Climate change undermines rights of child: UNICEF

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"Climate change is really undermining the rights of every child today and the children of tomorrow," Alex Heikens, a senior official with the United Nations Children's Fund (UNICEF), told Xinhua in an interview,just a few days before opening of the UN climate change summit.

The UN summit will start at United Nations Headquarters in New York on Sept. 23 and UN Secretary-General Ban Ki-moon will be the host.

"The session is really about bringing the voices of marginalized people, particularly children, women and indigenous people, so they can be heard and seen by leaders," he said. "I think that's a major issue for children, women and indigenous people."

"(This summit) is a great opportunity for us to bring forward the voices of children," Heikens said.

The upcoming event also provides a "unique" opportunity for UNICEF, said Heikens, who is the senior advisor on climate and environment at the UN agency. He used to serve as United Nations Development Program (UNDP) advisor and program manager on climate change.

During the month of September, UNICEF works with the United Nations Population Fund (UNFPA) and the United Nations Entity for Gender Equality and the Empowerment of Women (UN Women) to organize a panel discussion advocating for the vulnerable people affected by climate change.

The upcoming thematic session, titled "Voices from the Climate Front Lines," will feature five panelists. Three of the five panelists will be selected by civil society and will include one woman, one indigenous person and a young person. The two pre- selected panelist are: Mary Robinson, UN special envoy for climate change and president of the Mary Robinson Foundation - Climate Justice and Ronan Farrow, former UNICEF youth advocate.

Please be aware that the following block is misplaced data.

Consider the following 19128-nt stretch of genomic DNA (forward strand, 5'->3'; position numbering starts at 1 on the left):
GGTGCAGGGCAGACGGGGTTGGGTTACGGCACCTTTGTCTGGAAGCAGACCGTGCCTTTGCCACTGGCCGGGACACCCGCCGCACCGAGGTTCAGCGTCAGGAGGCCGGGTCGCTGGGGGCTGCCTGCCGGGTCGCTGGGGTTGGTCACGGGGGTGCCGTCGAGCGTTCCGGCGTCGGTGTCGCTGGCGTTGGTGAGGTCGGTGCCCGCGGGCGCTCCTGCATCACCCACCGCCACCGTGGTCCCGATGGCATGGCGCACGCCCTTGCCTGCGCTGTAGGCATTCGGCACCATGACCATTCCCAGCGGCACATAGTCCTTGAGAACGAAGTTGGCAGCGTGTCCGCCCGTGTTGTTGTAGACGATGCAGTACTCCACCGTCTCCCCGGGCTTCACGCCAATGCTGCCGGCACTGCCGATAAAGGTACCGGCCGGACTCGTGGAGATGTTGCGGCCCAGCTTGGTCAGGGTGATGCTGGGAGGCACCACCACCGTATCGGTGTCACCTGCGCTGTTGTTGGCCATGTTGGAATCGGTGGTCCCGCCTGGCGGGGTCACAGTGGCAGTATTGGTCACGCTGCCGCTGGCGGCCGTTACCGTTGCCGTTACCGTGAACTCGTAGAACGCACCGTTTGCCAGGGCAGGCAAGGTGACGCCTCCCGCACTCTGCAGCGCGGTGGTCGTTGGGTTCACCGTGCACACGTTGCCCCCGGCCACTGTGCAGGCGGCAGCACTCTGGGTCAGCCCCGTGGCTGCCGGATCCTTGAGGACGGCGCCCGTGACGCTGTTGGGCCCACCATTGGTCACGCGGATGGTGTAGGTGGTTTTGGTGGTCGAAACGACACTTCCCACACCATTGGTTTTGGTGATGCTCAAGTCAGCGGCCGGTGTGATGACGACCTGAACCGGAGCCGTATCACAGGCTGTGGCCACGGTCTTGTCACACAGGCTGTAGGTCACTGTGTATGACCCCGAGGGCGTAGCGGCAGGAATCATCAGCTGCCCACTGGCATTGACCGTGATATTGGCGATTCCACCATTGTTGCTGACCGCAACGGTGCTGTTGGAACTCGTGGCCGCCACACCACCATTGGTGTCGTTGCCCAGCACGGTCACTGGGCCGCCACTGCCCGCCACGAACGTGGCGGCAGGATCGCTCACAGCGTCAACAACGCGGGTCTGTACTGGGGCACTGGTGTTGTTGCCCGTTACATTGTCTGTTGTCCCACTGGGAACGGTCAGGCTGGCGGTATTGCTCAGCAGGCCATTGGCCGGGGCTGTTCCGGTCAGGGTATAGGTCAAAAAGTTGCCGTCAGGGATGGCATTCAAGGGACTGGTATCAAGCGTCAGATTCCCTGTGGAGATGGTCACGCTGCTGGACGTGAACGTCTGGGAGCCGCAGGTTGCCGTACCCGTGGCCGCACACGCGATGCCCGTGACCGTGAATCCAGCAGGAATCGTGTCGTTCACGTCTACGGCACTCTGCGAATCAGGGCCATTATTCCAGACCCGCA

"The specific focus of this conversation will be really about hearing their stories, experiences and ideas on what can be done much better," Heikens said.

The child-oriented agency is concentrated on intensifying the influence of children so they can facilitate adequate protection for them.


"Climate change is really a child rights issue," he said. "We need to work on it from that perspective."

"I think having a healthy climate and a healthy environment is a child's right. If you look at the root cause of climate change, it's greenhouse gas emissions," he said. UNICEF classifies gas emissions as air pollution.

The Convention on the Rights of the Child (CRC), ratified 25 years ago, outlines that children should be protected from all forms of contamination.

More specifically, the CRC declares that children should be protected from environmental pollution, Heikens said. "So from that perspective, it's a child's right to have clean air and live in a healthy environment."

"Air pollution clearly falls in the realm (summarized in) the convention on child's rights," he said while also pointing to access to water and a safe environment as two other important points in the CRC.

He said, "a safe environment (means) not being effected by floods, droughts and disasters."